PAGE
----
People who’ve had a traumatic brain injury (TBI) are three to four times more likely to have suicidality, which includes serious thoughts about taking one’s own life, suicide plans and suicide attempts.
Alyson Norman, lecturer in clinical and health psychology at the University of Plymouth, decided to interview 19 people with TBI from a brain injury rehab unit in New South Wales, Australia, to better understand this.
In her subsequent research paper ‘Living with suicidality following TBI’, published in the journal Brain Injury, she outlined some common themes. Participants experienced a loss of sense of self and chronic, but transient, suicidality, regardless of the person receiving long-term support.
But she also found that they engaged with protective factors, such as social support and spirituality. Implementing these as coping strategies during long-term rehab, she urges, may reduce the levels of suicidal distress.
Norman has noticed a few high profile international studies in the last few years highlighting that the rates of suicidality among people with TBI is particularly high, and that we’re lacking understanding of what that’s like for people on the ground and what protective factors might help them come out other side of their suicidality.
“We need to know the protective factors, how we can people through this. Although the findings are bleak, there are also positives – having spirituality and a sense of independence is important in getting people through the other side of suicidal thoughts.”
It took Norman nine months to go through 20 transcripts to look for themes.
“One of the saddest conclusions from the paper was one of the things that was protecting people from fulfilling their suicidal thoughts was that they often didn’t feel physically capable,” Norman says.
“They were concerned they wouldn’t be able to because of their physical disability. But as sad as that was, it wasn’t a huge surprise to me.”
That’s because Norman’s own brother, Tom, took his life six years ago aged 43.
“He said this to me several times,” she says.
Norman has just written a book about her brother, ‘Life and suicide following brain injury’.
She says she was never interested in writing about her brother’s story simply for the sake of telling it, but when she became involved in research looking at communities, she became aware that his wasn’t an isolated story.
“He shared his story with a lot of people with brain injuries; my brother could provide a useful case study of what can go horribly wrong,” Norman says.
In 1993, when he was just 22, Tom was left with severe brain damage after a car accident. In her book, Norman writes about his childhood leading up to the accident.
“He had a series of mild traumatic brain injuries (TBI) in childhood, so he was already potentially exposed to some neurological difficulties, and was at high risk of having a more severe TBI,” Norman says.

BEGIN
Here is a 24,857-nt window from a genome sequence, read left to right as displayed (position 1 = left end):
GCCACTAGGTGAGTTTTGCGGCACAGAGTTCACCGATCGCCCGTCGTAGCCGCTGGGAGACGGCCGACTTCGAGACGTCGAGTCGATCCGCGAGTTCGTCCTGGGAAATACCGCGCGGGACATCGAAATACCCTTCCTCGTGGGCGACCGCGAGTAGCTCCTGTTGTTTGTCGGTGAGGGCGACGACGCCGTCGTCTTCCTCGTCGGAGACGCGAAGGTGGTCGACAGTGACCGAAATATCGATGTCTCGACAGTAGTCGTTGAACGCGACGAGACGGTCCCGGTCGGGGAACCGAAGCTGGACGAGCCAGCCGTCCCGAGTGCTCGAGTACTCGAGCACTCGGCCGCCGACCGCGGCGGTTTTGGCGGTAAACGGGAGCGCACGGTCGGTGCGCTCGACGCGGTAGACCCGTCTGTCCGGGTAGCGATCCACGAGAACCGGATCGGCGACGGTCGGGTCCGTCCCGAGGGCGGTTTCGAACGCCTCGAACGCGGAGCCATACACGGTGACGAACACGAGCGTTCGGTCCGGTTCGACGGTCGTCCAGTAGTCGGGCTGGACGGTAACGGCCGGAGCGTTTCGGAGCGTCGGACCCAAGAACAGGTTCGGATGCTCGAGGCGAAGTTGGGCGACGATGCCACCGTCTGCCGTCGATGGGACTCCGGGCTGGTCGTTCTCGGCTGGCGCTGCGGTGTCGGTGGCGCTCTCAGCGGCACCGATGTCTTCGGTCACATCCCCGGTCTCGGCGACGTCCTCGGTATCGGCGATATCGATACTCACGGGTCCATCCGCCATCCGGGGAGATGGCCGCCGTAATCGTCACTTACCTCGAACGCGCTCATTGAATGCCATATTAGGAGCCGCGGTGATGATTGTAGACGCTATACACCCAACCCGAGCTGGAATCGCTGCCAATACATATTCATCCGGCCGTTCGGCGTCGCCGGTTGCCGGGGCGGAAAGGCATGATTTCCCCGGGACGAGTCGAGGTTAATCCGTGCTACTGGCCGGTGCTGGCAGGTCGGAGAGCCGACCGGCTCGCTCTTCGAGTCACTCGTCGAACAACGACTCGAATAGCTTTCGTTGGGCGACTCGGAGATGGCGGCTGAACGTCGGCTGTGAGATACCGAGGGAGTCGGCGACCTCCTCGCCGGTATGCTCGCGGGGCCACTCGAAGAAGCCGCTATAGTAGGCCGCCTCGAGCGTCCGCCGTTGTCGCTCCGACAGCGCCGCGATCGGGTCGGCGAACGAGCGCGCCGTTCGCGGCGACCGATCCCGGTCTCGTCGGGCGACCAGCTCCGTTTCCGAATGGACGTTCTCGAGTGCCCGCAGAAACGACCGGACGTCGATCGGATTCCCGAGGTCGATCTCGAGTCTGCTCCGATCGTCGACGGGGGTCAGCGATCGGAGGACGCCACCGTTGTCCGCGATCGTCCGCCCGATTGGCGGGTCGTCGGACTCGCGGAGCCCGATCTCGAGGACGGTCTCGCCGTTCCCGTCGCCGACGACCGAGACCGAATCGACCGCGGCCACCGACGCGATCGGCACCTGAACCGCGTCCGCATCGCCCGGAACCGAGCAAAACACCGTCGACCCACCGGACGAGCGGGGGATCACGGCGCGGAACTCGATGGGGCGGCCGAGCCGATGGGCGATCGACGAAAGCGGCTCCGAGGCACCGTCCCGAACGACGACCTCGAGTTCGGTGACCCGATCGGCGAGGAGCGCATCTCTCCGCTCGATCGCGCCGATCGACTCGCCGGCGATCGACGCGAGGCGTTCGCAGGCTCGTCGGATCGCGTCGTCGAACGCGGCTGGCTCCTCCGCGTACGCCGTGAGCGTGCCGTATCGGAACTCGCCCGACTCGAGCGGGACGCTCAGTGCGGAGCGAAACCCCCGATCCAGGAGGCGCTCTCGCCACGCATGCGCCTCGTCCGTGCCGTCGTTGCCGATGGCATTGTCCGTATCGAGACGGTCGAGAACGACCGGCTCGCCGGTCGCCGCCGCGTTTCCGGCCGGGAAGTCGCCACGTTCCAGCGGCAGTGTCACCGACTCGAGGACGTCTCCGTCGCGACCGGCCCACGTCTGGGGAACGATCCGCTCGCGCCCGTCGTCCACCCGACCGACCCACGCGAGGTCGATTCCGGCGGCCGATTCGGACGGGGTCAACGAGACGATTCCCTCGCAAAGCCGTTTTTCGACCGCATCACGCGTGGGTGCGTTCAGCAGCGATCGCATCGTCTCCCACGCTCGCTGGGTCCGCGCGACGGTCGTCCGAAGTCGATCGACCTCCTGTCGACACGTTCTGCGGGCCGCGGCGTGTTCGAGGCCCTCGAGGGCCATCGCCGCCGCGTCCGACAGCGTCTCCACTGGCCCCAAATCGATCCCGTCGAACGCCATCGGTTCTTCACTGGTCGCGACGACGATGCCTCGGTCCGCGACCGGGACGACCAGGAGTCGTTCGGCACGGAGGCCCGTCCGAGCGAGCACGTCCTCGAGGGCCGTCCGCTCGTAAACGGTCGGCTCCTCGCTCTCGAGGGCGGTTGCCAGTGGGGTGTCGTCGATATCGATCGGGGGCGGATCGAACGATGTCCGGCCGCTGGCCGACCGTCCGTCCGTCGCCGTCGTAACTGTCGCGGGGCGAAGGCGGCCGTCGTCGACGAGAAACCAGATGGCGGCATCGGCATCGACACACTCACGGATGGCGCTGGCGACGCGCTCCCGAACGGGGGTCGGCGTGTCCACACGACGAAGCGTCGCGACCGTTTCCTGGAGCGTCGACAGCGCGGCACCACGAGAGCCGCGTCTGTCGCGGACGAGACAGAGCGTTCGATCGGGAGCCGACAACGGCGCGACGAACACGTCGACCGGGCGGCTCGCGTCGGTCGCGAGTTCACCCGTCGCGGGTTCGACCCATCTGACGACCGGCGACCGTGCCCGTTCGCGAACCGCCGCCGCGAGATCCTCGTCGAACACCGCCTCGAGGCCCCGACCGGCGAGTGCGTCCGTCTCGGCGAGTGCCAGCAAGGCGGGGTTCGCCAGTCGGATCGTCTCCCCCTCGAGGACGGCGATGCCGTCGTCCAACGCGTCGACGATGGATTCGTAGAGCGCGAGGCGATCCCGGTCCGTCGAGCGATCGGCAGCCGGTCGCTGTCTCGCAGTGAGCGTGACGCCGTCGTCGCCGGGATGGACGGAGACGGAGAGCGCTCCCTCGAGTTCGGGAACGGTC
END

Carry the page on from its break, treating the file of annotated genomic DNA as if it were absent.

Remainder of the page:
Norman’s book describes her brother’s time in hospital in inpatient rehab and then in the community. After his injury, Tom suffered with mental health issues and long-term difficulties with substance misuse.
“There was a lack of community support, and poor interactions of social care, which culminated in his suicide in 2004.
“His story is also interwoven with how little we know in terms of how common these problems are, and reflections from my own private practice as a therapist working with people with family members with TBI.”
From the perspective of individuals and their family members, Norman says it’s important to help communicate to them that they’re not alone, and that other people are going through the same experiences.
“And that there are organisations, however few and far between, there to support people, raising awareness people with TBI have when accessing community services.
“It’s also about educating health professionals in community settings and social care settings to identify that they sometimes aren’t able, or don’t have the knowledge, to pick up on the difficulties people with TBI have, which can lead to them falling through the net, as was the case with my brother, with the hope that people will stop falling through those gaps,” Norman says.
Norman says funding is a problem, as well as a lack of knowledge. But the lack of knowledge, she says, is associated with a lack of training, which can be traced back to poor funding. And the infrastructure of adult social care, she says, needs to change.
“In adult social care, it’s become very difficult for people with long term care needs, as social workers are moved from case to case, rather than working on one case for a long time. That disconnect means there’s a constant turnover of staff, from whom it’s difficult to get to know clients and understand their specific needs.”
Because of the lack of support and services for people with TBI, families end of carrying a huge amount of the burden, she says.
Now that Norman has done qualitative, in-depth research, she knows she needs to get quantitative data to ‘show the significant numbers of people experiencing these problems’.
No higher risk of pregnancy complications in women with MS – study
Women with multiple sclerosis (MS) may not be at a higher risk of pregnancy complications like gestational diabetes, emergency caesarean section or stillbirth than women who do not have the disease, new research has found.
However, the study did find that babies born to mothers with MS had a higher chance of being delivered by elective caesarean section (c-section) or induced delivery, and of being small for their age when compared to babies of women who did not have the disease.